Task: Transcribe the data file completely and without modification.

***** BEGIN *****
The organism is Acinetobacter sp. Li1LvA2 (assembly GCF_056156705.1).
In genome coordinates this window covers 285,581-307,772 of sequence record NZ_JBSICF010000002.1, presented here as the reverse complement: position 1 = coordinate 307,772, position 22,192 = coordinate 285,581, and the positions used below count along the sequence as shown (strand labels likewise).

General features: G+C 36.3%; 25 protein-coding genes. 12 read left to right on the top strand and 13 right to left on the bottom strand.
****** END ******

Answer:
The organism is Acinetobacter sp. Li1LvA2 (assembly GCF_056156705.1).
In genome coordinates this window covers 285,581-307,772 of sequence record NZ_JBSICF010000002.1, presented here as the reverse complement: position 1 = coordinate 307,772, position 22,192 = coordinate 285,581, and the positions used below count along the sequence as shown (strand labels likewise).

General features: G+C 36.3%; 25 protein-coding genes. 12 read left to right on the top strand and 13 right to left on the bottom strand.